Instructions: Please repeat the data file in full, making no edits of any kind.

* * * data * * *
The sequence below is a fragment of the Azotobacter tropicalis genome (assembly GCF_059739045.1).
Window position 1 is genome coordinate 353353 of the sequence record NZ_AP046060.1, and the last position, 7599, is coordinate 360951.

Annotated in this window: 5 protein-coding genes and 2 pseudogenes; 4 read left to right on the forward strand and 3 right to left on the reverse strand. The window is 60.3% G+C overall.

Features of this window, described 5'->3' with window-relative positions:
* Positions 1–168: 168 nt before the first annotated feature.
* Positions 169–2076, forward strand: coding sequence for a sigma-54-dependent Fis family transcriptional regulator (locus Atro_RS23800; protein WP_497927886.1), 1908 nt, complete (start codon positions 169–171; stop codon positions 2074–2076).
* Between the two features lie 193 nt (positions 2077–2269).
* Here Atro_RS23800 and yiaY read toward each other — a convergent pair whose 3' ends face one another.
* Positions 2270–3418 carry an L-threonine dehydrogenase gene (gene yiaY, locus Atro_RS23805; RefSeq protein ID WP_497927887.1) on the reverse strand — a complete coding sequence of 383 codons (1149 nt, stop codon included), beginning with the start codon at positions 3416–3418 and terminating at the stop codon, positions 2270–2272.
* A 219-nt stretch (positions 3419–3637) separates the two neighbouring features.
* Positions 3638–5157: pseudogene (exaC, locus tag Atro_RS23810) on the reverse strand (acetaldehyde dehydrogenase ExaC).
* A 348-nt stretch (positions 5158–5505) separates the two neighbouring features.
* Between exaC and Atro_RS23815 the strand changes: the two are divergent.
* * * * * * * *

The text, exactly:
The sequence below is a fragment of the Azotobacter tropicalis genome (assembly GCF_059739045.1).
Window position 1 is genome coordinate 353353 of the sequence record NZ_AP046060.1, and the last position, 7599, is coordinate 360951.

Annotated in this window: 5 protein-coding genes and 2 pseudogenes; 4 read left to right on the forward strand and 3 right to left on the reverse strand. The window is 60.3% G+C overall.

Features of this window, described 5'->3' with window-relative positions:
* Positions 1–168: 168 nt before the first annotated feature.
* Positions 169–2076, forward strand: coding sequence for a sigma-54-dependent Fis family transcriptional regulator (locus Atro_RS23800; protein WP_497927886.1), 1908 nt, complete (start codon positions 169–171; stop codon positions 2074–2076).
* Between the two features lie 193 nt (positions 2077–2269).
* Here Atro_RS23800 and yiaY read toward each other — a convergent pair whose 3' ends face one another.
* Positions 2270–3418 carry an L-threonine dehydrogenase gene (gene yiaY, locus Atro_RS23805; RefSeq protein ID WP_497927887.1) on the reverse strand — a complete coding sequence of 383 codons (1149 nt, stop codon included), beginning with the start codon at positions 3416–3418 and terminating at the stop codon, positions 2270–2272.
* A 219-nt stretch (positions 3419–3637) separates the two neighbouring features.
* Positions 3638–5157: pseudogene (exaC, locus tag Atro_RS23810) on the reverse strand (acetaldehyde dehydrogenase ExaC).
* A 348-nt stretch (positions 5158–5505) separates the two neighbouring features.
* Between exaC and Atro_RS23815 the strand changes: the two are divergent.